A striking example of the Bush administration's divorce from reality may be seen in Secretary of State Condoleezza Rice's 9,000 word article in the current issue of the U.S. journal Foreign Affairs.
"The democratization of Iraq and the democratization of the Middle East [are] linked," she writes. "As Iraq emerges from its difficulties, the impact of this transformation is being felt in the rest of the region… Our long-term partnership with Afghanistan and Iraq, to which we must remain deeply committed, our new relationships in Central Asia, and our long-standing partnerships in the Persian Gulf provide a solid geostrategic foundation for the generational work ahead in helping to bring about a better, more democratic, and more prosperous Middle East."
It is hard to know whether to laugh or cry when one reads this manifesto. The Iraqis don't want to be 'democratized' by American military power; the Afghans don't want a Western model of society forced upon them; the impact of Iraq's 'transformation' -- that is to say its destruction -- has been highly destabilizing for the whole region; some Gulf rulers may misguidedly feel the need for U.S. military protection, but most of their subjects emphatically do not. Arab prosperity, such as it is, owes nothing to the American military presence and everything to oil and to Arab trading skills.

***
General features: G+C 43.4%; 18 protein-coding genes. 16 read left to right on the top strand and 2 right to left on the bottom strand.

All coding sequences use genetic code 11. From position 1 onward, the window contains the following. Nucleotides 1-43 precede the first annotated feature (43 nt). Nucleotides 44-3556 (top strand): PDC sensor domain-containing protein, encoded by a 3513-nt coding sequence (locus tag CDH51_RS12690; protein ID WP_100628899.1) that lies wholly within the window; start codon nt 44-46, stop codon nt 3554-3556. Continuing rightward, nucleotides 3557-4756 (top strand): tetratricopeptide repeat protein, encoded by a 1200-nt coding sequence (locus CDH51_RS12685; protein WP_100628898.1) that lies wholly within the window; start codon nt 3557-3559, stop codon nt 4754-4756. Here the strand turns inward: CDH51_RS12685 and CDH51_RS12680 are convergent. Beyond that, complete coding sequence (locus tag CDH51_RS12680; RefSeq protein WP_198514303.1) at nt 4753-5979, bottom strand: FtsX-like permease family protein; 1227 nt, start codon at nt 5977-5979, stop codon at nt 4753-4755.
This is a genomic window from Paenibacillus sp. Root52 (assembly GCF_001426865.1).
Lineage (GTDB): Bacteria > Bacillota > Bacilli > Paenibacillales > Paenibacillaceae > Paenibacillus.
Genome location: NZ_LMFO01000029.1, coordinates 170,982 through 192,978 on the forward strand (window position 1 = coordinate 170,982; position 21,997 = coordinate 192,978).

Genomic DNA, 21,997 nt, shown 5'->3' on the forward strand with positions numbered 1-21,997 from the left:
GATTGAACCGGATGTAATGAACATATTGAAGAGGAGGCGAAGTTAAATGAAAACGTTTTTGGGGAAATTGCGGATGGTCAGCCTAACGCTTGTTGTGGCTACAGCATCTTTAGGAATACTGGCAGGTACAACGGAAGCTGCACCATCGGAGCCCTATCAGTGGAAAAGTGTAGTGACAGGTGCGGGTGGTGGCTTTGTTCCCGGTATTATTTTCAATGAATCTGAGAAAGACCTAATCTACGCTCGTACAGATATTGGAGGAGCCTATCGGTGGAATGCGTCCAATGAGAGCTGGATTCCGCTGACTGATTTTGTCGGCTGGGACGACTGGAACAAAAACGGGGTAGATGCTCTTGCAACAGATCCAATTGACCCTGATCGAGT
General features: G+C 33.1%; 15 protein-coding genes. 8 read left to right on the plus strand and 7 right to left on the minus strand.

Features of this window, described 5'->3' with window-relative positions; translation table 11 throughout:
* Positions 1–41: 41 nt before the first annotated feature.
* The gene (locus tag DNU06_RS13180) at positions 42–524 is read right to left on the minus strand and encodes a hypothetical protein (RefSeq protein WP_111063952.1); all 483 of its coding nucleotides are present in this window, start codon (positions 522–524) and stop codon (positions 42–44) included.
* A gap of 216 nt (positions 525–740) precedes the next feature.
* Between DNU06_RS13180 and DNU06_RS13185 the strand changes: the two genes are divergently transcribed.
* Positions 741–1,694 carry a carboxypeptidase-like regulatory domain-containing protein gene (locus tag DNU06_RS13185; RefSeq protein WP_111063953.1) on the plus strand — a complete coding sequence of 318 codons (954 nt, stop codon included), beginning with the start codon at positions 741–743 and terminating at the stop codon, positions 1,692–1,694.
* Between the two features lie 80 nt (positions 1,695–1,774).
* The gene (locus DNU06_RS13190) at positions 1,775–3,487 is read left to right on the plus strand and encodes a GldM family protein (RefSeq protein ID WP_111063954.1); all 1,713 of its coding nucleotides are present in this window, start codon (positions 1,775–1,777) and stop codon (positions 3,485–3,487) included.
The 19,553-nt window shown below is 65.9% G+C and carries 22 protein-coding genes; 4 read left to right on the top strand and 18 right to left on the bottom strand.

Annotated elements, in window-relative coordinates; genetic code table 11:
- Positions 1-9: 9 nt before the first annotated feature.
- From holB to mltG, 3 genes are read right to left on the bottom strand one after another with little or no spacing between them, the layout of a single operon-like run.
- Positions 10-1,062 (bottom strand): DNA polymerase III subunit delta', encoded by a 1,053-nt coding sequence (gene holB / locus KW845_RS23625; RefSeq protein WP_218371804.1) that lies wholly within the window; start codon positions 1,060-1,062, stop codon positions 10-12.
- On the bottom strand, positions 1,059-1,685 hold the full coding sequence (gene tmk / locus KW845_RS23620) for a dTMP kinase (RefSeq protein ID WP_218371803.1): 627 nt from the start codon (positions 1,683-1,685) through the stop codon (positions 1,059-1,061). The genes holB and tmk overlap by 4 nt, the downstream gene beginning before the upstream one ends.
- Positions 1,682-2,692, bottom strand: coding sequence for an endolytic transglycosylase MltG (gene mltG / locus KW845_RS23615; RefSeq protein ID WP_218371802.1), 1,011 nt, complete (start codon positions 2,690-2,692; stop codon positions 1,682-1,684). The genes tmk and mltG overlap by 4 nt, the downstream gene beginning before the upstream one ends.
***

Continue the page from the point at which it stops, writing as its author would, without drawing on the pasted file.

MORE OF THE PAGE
Ms. Rice appears to have no inkling of the long struggle of the local people to rid themselves of foreign occupiers. The Iraqis fought the British occupation in 1920, and were crushed. They tried to expel British military bases in 1941, and were put down and the generals involved were hanged. They rebelled against a treaty which Britain tried to force on them in 1948; and they finally overthrew the British-backed monarchy in a 1958 bloodbath. Disguised as a woman, Britain's man in Iraq, Nuri al-Said, tried to flee Baghdad but was recognized and lynched.
In Egypt, Gamal Abd al-Nasser became a hero -- whose name resonates among Arab nationalists to this day -- because he managed to expel British troops and nationalize the Suez Canal. The British and French, in shameful collusion with Israel, then tried to overthrow him and reverse the situation by their Suez expedition of 1956, but they failed, thus putting an end to their colonial ambitions.
Lebanon's Prime Minister Riad el-Solh managed to wrest his country's independence from the French in 1943, and expel French troops in 1946, winning a lasting reputation as the architect of his country's sovereignty.